Left ventricular assist device (LVAD) deactivation may be considered in cases of left ventricular recovery, pump thrombosis, infection, and end-of-life palliation. Surgical pump explantation remains the principal method, but percutaneous deactivation presents a safe and effective alternative. We have developed a formal program for percutaneous LVAD deactivation within our advanced heart failure program including patient selection criteria, preprocedure testing, a procedural algorithm, and a postprocedure care plan. Patient selection for percutaneous LVAD deactivation required review by an interdisciplinary heart transplant team including reason for deactivation, cardiac function, surgical risk, and patient preference. All candidates underwent LVAD ramp studies with both transthoracic echocardiography and right heart catheterization assessment. Deactivation was performed under general anesthesia with transesophageal echocardiography guidance. Three Amplatzer Vascular Plug IIs (Abbott, St. Paul, MN) were deployed in the LVAD outflow cannula with the proximal edge of the third plug aligned with the aortic anastomosis of the graft as guided by angiography and 3-dimensional transesophageal echocardiography. In a separate procedure, the LVAD drive line was transected below the skin, which was closed surgically over the driveline stump. Anticoagulation was continued for at least 3 months. Since initiation in January 2017, our program has performed 7 percutaneous LVAD deactivation procedures. All procedures have been successful, 5 of the patients remain medically managed, and 2 have proceeded to heart transplant. Percutaneous LVAD deactivation provides an alternative to surgical explantation. A percutaneous LVAD deactivation program is an important component of an advanced heart failure program.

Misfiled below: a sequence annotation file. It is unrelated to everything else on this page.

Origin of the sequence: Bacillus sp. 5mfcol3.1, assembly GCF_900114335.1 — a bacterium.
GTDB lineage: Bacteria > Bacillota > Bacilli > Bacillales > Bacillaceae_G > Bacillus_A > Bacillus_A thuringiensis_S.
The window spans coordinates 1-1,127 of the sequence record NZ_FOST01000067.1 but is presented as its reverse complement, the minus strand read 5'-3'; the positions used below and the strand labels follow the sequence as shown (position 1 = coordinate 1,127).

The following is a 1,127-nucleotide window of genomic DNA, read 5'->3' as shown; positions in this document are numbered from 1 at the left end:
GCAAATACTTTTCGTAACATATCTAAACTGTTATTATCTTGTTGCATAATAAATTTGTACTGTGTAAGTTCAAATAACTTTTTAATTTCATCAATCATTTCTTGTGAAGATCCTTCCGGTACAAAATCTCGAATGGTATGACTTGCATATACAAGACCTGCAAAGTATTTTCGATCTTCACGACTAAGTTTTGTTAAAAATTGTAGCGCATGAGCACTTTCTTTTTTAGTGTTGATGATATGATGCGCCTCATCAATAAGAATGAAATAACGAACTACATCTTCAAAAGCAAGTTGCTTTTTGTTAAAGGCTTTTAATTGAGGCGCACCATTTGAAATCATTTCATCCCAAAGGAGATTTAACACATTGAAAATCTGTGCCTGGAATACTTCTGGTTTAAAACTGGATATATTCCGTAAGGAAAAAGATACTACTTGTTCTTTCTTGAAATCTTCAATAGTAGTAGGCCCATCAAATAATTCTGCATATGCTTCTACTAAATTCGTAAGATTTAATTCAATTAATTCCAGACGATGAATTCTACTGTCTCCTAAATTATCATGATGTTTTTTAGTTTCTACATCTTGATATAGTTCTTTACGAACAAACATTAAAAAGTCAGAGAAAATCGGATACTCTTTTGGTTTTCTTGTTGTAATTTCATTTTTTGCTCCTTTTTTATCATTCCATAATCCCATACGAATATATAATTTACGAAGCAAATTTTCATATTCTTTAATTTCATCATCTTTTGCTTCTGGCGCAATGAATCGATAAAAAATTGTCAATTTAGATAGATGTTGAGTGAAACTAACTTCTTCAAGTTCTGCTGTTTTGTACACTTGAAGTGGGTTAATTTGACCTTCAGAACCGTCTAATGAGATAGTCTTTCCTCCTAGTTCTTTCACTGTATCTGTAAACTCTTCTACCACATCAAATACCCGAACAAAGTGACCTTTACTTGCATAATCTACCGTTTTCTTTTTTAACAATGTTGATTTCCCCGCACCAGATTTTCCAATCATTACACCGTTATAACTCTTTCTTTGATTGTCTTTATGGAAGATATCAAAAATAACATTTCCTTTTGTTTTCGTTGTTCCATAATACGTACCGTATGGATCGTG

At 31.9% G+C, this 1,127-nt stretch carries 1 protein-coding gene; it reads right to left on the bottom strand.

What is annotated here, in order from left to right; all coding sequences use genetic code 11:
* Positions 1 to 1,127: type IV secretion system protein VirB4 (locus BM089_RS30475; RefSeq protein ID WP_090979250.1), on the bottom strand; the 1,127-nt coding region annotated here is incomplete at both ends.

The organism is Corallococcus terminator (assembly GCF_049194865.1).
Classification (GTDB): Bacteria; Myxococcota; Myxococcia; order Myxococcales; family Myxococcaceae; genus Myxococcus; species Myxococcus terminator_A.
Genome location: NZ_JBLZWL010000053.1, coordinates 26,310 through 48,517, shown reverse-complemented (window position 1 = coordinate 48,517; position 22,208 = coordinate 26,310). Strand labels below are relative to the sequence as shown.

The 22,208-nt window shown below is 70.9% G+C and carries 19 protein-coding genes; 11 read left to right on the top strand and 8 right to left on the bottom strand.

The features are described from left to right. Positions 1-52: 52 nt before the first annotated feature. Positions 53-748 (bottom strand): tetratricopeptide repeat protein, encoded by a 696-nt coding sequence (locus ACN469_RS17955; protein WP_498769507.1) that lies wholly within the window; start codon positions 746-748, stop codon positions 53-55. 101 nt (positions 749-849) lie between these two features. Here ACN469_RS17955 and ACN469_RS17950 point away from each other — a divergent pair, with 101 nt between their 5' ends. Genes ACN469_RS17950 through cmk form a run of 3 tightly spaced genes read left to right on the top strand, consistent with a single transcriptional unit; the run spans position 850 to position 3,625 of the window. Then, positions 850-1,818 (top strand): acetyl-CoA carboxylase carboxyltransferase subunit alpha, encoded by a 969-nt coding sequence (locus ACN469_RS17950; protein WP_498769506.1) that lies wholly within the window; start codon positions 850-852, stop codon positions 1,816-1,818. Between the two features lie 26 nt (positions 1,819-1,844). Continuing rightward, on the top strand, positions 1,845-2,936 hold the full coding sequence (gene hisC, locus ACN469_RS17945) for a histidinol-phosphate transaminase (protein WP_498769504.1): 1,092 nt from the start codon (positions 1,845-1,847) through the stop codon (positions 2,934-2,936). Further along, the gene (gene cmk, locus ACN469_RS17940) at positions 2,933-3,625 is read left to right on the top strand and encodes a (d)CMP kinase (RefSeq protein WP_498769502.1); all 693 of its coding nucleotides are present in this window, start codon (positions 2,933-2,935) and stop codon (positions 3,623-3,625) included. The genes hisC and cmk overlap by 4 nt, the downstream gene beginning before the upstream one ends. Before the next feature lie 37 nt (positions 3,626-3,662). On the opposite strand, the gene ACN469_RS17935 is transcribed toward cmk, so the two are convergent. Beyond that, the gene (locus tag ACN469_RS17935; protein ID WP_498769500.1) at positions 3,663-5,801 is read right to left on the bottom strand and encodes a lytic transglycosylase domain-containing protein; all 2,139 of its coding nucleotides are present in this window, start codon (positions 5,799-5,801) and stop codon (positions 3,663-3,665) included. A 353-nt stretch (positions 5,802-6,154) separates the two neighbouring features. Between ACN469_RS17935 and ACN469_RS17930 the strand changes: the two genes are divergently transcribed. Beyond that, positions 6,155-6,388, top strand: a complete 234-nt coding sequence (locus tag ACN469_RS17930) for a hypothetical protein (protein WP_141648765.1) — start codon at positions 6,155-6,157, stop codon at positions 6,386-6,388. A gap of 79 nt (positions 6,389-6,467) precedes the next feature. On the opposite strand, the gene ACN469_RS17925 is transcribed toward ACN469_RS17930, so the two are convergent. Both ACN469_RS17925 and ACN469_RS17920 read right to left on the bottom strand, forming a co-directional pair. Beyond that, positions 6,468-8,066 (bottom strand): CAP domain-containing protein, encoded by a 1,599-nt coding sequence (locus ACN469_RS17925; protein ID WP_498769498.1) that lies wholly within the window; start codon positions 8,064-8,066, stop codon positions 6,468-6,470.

ASJC Scopus subject areas
- Pulmonary and Respiratory Medicine
- Cardiology and Cardiovascular Medicine